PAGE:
In this video, he also talks about the future of advertising. Ballmer argues that it will be hard to distinguish between communication and entertainment and that advertising, commerce, and content will all blend.

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  • Jeff A

    Couldn’t agree more with Balmer on this one. With the one exception of cinema – people will always go the movies, even though most cinematic consumption will take place over an IP.

  • I find myself in agreement with much of what Ballmer says, but I wonder if Microsoft can pull off their search/advertising ambitions. I wonder because Microsoft has never been particularly innovative. What’s more, their entire concept of business hinges on control. Use software to control all parts of a process and, even if it is lousy software, control the users.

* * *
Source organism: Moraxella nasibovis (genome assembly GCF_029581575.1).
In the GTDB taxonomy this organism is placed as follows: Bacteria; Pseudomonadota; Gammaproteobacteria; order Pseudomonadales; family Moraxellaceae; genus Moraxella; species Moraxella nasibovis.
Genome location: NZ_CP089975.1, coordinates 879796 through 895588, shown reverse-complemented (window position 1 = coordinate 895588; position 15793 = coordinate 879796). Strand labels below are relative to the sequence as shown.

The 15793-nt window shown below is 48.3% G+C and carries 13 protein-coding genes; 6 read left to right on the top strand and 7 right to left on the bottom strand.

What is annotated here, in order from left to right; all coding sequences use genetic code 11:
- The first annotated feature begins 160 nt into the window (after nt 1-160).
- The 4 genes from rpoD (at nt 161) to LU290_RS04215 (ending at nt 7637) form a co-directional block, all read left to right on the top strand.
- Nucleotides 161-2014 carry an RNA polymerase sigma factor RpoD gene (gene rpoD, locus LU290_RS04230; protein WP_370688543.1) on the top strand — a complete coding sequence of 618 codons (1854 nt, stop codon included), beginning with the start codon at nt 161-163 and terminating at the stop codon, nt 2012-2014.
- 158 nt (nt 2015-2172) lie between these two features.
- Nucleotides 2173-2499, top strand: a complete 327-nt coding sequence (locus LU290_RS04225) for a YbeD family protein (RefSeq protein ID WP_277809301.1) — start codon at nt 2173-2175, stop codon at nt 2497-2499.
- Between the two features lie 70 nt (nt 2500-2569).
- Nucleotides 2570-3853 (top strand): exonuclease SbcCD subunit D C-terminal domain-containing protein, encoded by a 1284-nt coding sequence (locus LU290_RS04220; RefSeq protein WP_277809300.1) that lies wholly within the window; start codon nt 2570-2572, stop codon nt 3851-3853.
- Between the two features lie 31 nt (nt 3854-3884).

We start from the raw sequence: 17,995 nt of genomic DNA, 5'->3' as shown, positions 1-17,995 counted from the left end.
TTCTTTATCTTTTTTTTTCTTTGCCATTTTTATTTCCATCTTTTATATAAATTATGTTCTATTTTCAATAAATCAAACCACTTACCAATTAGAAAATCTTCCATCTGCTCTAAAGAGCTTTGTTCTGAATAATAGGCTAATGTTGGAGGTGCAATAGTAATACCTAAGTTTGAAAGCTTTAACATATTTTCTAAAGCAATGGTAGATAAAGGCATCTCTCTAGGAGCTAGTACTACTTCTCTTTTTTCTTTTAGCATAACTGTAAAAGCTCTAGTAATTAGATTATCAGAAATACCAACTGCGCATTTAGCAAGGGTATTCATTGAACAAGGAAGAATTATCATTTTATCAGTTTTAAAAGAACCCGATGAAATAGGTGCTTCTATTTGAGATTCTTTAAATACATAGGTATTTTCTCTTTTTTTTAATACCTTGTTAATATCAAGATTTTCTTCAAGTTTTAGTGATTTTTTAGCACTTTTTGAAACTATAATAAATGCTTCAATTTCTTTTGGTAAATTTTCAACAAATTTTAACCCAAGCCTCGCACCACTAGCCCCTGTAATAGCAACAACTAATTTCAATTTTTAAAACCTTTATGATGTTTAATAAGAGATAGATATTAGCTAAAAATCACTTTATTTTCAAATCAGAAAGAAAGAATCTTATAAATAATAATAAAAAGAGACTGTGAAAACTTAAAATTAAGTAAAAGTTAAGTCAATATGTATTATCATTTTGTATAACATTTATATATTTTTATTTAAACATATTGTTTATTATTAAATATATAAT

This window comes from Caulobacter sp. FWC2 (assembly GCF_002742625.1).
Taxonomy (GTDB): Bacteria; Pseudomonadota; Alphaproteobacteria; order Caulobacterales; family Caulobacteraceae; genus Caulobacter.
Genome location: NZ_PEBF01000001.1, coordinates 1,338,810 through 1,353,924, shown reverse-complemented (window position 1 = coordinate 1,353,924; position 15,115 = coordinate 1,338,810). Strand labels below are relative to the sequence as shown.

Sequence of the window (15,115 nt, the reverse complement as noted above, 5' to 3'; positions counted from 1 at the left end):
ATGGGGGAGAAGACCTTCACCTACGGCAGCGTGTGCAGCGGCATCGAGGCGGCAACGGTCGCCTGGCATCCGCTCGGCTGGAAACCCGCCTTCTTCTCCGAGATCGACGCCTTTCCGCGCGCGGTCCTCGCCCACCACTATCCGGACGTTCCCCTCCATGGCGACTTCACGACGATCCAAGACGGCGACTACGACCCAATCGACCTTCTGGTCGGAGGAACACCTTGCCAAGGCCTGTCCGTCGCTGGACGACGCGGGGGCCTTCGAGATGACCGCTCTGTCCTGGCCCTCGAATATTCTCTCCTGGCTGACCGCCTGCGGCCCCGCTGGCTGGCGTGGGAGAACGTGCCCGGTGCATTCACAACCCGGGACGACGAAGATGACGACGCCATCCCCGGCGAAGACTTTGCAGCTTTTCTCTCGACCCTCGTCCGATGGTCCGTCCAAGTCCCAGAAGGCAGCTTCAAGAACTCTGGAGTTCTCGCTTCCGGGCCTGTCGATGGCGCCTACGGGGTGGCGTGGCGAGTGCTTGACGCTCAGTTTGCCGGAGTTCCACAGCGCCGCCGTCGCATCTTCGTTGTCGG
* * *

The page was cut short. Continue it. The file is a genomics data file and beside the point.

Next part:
What Google seems to understand, in addition to algorithms, is that the market isn’t about control, rather it is about facilitation. Search works when you understand that the person driving the process is not the advertiser or publishers, and certainly not the software maker sitting on top of that. Search only works if you a) understand the user and b) let him/her/it control the process.

    The same dynamics that are hurting the newspaper industry at the moment (perhaps all broadcast media) could eventually erode Microsoft. The audience doesn’t want interaction on your terms, they want what you have on their terms. The power of the internet allows them to reject you and your content if you try to control too much or to simply pull out what they want and throw the rest away.

    It’s obvious where Ballmer wants to go and why. The difficulty, as newspapers are discovering today, is that once you have a culture that is ingrained against the necessary radical changes, then you either die or endure a slow, painful process as the market (aka audience) forces you to where you need to be. Microsoft still believes they can drive the brave new world, kicking and screaming, into the Redmond fold even though the company may no longer be behind the wheel. My bet is the world will beat Microsoft senseless until the software giant realizes it is only along for the ride.